What happens when a three-time Palanca awardee meets The Border Collective’s editorial assistant for a chat about what it was like to go from being a Communications student at Ateneo de Manila University to being a multi-hyphenate #worklifegoal? Specifically, to founding a Philippines-centric travel magazine, a foodstagram extraordinaire aka @ceejtheday on Instagram, a millennial journalist, and a copywriter for the branding agency that started Hole in the Wall, Bad Bird, and Wrong Ramen.
I’m not really sure, which is why I decided to find out by letting The Border Collective’s very first intern take a crack at launching today’s new section, #WorkLifeGoals.
Before I let her take the reins and introduce our very first guest for #WorkLifeGoals, let me introduce myself first. 🙂
I’m Justine, and this is The Border Collective, the Philippines’ premiere blog on interning, resumes, interviews, and job hunting for anyone under the age of 22. And today’s post is brought to you by Annicka Koteh, our first intern and the Editorial Assistant for The Border Collective. 😀
Annicka Koteh is the first person to turn in her application for being TBC’s first ever intern, a full 4 days before the deadline, and I was prepared to say goodbye to the other 16 people who applied after her, because Annicka was amazing as hell on paper. In person, she’s even better. Working with her is fantastic because she’s smart, efficient, and creative in telling our interviewees’ interesting inner stories. I never feel like I have to double check Annicka’s work because she gets it without me ever having to explain what “it” is.
#WorkLifeGoals is all Annicka’s work. She’s taken care of it from the moment she found it on my list of Things to Do in the Future when I’m Not as Busy. And I’m eternally grateful to have her on the team, especially in telling stories on about interesting work lives post-college.
Without further ado, thanks for reading and hope Ceej wrote something useful for you!
Hey there, dear readers! This is Annicka, The Border Collective’s intern guest writing this introduction. Allow me to introduce not just myself, but our new series—#WorkLifeGoals!
TBC has been hard at work finding people who have not only achieved success in their careers, but also have interesting narratives about the roads they’ve taken. With this, we’ll not only be Intern-viewing people who are just learning the ropes of professional life, but interviewing actual individuals who came, saw, and conquered to help inspire the next generation of movers.
Honestly, we’ve been excited about this for a while. Even more so because our first interviewee is someone really special in the field of journalism, and obviously has much to say about a lot of social issues. I’ve had the privilege of meeting her for a speaking engagement before, and it’s not every day that you chat with a three-time Palanca awardee and ABS-CBN courtside reporter for the second time.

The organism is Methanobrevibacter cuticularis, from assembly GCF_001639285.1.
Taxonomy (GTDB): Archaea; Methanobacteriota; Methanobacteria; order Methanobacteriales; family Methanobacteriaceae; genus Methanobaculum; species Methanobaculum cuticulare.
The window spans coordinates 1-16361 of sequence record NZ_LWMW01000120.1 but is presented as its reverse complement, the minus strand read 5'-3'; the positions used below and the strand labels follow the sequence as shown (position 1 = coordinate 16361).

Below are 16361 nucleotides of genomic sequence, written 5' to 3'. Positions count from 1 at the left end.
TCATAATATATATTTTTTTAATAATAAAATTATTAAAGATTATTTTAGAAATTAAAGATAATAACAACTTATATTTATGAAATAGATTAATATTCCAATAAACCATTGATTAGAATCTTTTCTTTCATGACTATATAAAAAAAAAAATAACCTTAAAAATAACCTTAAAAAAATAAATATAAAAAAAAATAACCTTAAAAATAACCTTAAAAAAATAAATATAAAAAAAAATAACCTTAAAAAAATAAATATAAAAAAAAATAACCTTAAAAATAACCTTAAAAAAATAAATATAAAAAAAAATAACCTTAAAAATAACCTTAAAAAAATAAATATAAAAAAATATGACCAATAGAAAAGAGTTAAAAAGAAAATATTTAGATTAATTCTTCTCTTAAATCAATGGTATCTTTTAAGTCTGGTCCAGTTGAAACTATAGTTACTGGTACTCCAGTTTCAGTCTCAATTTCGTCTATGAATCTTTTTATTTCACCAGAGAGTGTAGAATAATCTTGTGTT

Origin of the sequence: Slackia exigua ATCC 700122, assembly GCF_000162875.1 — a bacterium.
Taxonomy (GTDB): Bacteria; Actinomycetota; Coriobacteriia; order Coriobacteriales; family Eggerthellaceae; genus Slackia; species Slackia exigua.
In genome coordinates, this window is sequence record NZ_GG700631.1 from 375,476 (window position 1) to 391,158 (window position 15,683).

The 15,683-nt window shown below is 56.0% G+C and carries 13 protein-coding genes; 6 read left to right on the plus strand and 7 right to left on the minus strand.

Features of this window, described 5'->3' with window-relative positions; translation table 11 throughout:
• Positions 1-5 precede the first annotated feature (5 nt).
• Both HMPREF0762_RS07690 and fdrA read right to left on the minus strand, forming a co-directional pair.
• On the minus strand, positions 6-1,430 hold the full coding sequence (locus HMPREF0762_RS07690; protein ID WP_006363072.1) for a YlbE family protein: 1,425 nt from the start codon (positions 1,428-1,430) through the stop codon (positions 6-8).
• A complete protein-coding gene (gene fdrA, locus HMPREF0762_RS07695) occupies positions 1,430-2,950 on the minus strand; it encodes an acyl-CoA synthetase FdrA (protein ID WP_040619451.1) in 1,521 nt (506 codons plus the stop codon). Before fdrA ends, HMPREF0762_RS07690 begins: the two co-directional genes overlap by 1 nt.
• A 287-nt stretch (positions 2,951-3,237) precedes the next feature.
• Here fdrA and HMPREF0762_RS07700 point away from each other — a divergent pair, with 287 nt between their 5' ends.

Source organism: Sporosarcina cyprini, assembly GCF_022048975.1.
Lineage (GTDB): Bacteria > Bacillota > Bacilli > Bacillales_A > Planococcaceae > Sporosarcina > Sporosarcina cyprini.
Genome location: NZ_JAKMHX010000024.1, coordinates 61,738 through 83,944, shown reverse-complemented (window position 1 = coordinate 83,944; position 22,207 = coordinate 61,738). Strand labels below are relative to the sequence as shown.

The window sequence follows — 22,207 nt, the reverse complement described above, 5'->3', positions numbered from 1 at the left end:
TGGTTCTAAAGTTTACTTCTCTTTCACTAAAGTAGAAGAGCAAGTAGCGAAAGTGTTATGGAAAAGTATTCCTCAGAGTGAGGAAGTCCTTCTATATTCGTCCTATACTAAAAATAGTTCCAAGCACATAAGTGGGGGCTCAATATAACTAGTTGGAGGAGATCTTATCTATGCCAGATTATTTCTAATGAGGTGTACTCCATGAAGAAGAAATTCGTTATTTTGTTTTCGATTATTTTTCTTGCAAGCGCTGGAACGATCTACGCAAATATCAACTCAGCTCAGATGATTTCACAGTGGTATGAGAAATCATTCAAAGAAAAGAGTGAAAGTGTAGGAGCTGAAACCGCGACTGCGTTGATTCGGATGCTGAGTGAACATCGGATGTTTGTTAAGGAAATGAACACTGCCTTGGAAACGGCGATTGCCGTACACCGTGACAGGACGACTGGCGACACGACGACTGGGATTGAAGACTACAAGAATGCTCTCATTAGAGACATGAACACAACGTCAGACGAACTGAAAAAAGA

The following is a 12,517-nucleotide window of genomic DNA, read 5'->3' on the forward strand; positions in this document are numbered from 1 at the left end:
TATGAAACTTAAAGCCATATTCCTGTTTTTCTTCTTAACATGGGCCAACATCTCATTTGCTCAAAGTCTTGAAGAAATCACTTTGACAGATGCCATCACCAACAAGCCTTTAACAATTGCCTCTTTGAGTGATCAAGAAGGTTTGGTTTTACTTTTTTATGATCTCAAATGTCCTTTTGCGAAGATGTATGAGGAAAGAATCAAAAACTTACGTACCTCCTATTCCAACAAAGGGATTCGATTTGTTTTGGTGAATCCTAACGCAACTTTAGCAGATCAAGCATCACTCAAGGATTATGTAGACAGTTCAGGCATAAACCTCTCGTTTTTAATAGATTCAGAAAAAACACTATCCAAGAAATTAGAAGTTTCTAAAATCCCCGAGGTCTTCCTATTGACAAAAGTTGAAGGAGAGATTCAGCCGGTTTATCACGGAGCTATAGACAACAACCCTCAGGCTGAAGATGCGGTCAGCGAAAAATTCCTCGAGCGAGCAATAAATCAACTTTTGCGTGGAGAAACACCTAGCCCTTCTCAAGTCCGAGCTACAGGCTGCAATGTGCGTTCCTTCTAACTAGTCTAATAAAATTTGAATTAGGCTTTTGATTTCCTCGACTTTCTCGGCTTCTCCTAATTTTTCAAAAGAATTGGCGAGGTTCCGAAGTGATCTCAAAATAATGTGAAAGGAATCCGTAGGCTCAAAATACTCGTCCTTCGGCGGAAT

This is Cristina Gratia Tantengco, better known as Ceej in her line of work—which is tricky to pin down, since she’s been involved in PR, social media management, sports reporting, and freelance writing (particularly for her online food and travel publication, Kamusta Magazine). For now, we can peg her as a communications specialist and an eloquently, socially aware netizen, or, in her own words:
“A writer-turned-reporter seeking adventure.”
Here’s what she had to say about her career adventure so far, and what else she’s gathered along the way.
Going into college, what did you expect your career path to be like? Did it turn out the way you expected it to be, and in what ways has your educational background helped you prepare for it?
My path from college to career, or even career to career, is less of a straight line and more like a meandering, zigzag path. I came into college having won my first Palanca award, and the big dream was to write my own book or to have regularly published essays in a newspaper column like Jessica Zafra. Journalism felt foreign to me and I resisted it for a long time.
I took classes based on what I was into, not necessarily where I expected to work—a film directing class with Marie Jamora, film studies with Fr. Nick, Korean and French language lessons. I don’t mean this in a mayabang way, but I felt like I already knew how to write, but I needed life experience and a wider worldview. Maybe I’d work in those fields and maybe not, but I admire filmmakers and academics a lot so I wanted to get my feet a little wet.
If you think college is about strict causality, like Oh I need to do X for my future job therefore let me study Y, you hold yourself back from other paths that you might discover actually interest you. Better to be prepared for many things!
If I could change anything, I would have taken business classes too because handling money as a freelancer is hard. Mahirap yung palaging “for the love of it” or “art for art’s sake.” Haha.
What kind of stories do you strive to tell? As a journalist, what events or topics have been the most fulfilling to cover and write about?
The writers I look up to are the philosophers and great thinkers—people whose ideas changed the world, people who spoke the truth even if it got them in trouble.
As a reporter: I was lucky enough to cover all three games of the NCAA Season 91 finals. Games like that are fulfilling not because they’re the big games, but because you’ve gotten to know the players and coaches throughout the regular season. Seeing them grow and their stories unfold gives me goosebumps.
As a writer: Earlier this year I wrote a story about sexism in the way Philippine media covers female athletes. Why is the dominant storyline for women’s sports “Top 10 Prettiest [Sport Here] Players”? How does this hurt athletes’ careers? Do we actually we need to settle for this? It’s so easy to say “that’s the way it’s always been,” but every time you say that, you turn down the opportunity to ask “how can we do better?”
To see athletes, fellow journalists and fans sharing the article and talking about their own experiences, and to see the discussion grow and grow? That’s its own reward.
What’s a normal working day like for you?
What’s normal? Haha. Being a freelancer means every day is different. This week: I’m going to a restaurant for a food review on Monday, an NCAA game on Tuesday, a Hole in the Wall event on Wednesday, then I get a break on Thursday to write at home, then Friday is for two NCAA games and dinner with my boyfriend.
You’re the founding editor of Kamusta magazine, a source for local travel and food articles. How did this venture come about?
I’ll be honest with you. Running a publication is so hard!